Coronavirus (COVID-19) information: Live classes available in-person or online from our fully vaccinated instructors. Learn more about our reopening.


Creative Cloud for iPad not replacing Mac or Windows

  • Published on November 19, 2015
Creative Cloud for iPad not replacing Mac or Windows

There’s growing interest in running Adobe Creative Cloud (CC) on iPad now that Apple has released the larger and more powerful iPad Pro but it won't be replacing the Mac or Windows versions of Adobe CC apps anytime soon. While you can use the iPad for many creative tasks, we’ve found that it isn’t ready to fully replace your Mac or PC computer for running Creative Cloud apps. Most of the iPad Creative Cloud apps are designed to feed creative options into the desktop versions of the Creative Cloud apps that run on Mac OS and Windows. These iPad CC apps for the iOS from Adobe supplement the Mac and Windows versions of the Creative Cloud rather than acting as a replacement or alternative. 

Creative Cloud for iPad apps available

Apple has released many apps from the Creative Cloud for iPad, with a total of seven creative apps that run on iPad, iPhone, and even Android. These include:

  • Adobe Brush CC: Use a camera on an iPad or iPhone to create a brush that you can use in the Creative Cloud apps Photoshop CC or Illustrator CC.
  • Adobe Capture CC: This Creative Cloud mobile app is for taking pictures and turning them into color libraries, brushes, and vector objects to be used in Photoshop, Illustrator, and other Adobe apps.
  • Adobe Color CC: Use this iOS CC app to create color themes that can be imported into Mac and Windows version of Creative Cloud.
  • Adobe Comp CC: This sketching iPad app along with Illustrator Draw are the closest Creative Cloud apps Adobe has created to anything on the desktop. But even this app doesn’t have the iPad replace the PC or Mac – work that is started on the iPad must be moved to a Mac or Windows computer to be completed. Comp CC makes it possible to create simple designs that can then be imported into desktop versions of Photoshop, Illustrator, and InDesign.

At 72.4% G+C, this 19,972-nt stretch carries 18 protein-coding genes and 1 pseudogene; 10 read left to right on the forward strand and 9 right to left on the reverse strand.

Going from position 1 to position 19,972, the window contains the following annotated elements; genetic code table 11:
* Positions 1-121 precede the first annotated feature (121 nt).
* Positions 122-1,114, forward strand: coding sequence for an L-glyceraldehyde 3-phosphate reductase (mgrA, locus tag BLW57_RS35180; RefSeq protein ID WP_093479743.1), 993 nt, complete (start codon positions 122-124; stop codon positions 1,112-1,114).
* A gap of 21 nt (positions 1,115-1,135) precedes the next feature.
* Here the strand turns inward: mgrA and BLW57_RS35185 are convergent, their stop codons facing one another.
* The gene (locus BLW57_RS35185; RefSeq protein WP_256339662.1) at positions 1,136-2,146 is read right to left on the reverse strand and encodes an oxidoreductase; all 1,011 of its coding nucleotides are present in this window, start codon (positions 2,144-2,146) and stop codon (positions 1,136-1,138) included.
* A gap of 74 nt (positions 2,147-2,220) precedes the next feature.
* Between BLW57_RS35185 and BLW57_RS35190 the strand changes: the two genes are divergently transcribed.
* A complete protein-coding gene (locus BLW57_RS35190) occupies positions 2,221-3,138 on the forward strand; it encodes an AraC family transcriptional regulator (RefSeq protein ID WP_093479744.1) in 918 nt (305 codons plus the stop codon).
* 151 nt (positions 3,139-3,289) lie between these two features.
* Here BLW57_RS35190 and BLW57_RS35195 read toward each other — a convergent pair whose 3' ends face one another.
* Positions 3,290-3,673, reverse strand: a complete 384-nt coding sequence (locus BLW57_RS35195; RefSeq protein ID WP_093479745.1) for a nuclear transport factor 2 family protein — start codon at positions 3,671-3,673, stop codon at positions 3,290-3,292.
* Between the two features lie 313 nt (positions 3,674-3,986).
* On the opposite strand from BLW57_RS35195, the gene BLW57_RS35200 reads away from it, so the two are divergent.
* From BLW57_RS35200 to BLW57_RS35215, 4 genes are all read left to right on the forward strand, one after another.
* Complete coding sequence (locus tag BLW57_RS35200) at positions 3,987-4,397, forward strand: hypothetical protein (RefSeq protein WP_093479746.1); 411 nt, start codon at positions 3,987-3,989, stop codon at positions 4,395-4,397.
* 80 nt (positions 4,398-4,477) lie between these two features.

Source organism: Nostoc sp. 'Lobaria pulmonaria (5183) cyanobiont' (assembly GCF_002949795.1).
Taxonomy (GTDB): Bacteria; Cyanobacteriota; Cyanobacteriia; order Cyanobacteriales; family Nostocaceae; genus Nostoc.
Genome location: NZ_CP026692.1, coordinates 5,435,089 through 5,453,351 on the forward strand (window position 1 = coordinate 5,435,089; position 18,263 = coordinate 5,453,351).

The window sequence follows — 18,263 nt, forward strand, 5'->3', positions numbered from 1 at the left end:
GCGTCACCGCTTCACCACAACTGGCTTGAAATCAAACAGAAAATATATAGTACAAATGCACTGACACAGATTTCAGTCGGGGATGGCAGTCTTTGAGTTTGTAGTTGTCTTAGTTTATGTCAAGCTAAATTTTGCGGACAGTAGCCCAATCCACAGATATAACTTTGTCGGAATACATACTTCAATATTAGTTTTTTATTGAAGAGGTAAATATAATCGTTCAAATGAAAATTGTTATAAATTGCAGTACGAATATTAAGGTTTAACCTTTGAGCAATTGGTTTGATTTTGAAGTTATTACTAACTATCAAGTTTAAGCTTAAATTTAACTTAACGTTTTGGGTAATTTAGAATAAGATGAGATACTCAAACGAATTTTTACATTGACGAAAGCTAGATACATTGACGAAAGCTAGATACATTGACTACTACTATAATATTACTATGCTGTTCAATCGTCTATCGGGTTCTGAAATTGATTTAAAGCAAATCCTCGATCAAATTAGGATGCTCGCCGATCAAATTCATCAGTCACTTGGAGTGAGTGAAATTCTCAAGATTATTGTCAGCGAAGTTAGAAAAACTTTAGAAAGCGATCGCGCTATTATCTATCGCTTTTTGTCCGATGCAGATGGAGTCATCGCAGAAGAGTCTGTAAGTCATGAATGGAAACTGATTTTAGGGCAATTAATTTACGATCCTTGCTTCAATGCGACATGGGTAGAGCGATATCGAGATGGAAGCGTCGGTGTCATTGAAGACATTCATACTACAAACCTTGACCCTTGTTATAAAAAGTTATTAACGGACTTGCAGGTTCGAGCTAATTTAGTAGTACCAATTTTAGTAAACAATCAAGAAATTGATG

• Adobe Illustrator Draw: With drawing tools and basic brushes, simple illustrations can be created on the iPad using this Creative Cloud tool.

Creative Cloud for iPad compared to Windows and Mac

When comparing the iPad versions of the Creative Cloud apps to Windows or Mac, the iPad versions are neither comprehensive nor complete. If you are looking for the full Creative Cloud apps for the iPad, you’ll need to continue to wait. There are not complete versions of tools such as Illustrator, Photoshop, or InDesign for iPad. The Creative Cloud continues to rely on powerful desktop-level processors and memory in order to create or edit artwork. For this reason, American Graphics Institute is continuing to offer Creative Cloud training classes on Mac and Windows computers, and won't be making a transition to using the iPad for CC training or other Adobe classes anytime soon. The Mac and Windows versions of these Creative Cloud apps are identical, while the iPad versions supplement what's available on the desktop. Using the iPad to compliment Adobe apps on desktop and notebook computers, the best computer for Creative Cloud article looks at PC and Mac options for running the Adobe CC applications.

About the author

Christopher Smith is president of American Graphics Institute in Boston, Massachusetts. He is the publisher and editor of the Digital Classroom book series, which have sold more than one million copies. At American Graphics Institute, he provides strategic technology consulting to marketing professionals, publishers and to large technology companies including Google, Apple, Microsoft, and HP. An expert on web analytics and digital marketing, he delivers Google Analytics training along with workshops on digital marketing topics. He is also the author of more than 10 books on electronic publishing tools and technologies, including the Adobe Creative Cloud for Dummies. Christopher did his undergraduate studies the at the University of Minnesota, and then worked for Quark, Inc. prior to joining American Graphics Institute where he has worked for 20 years.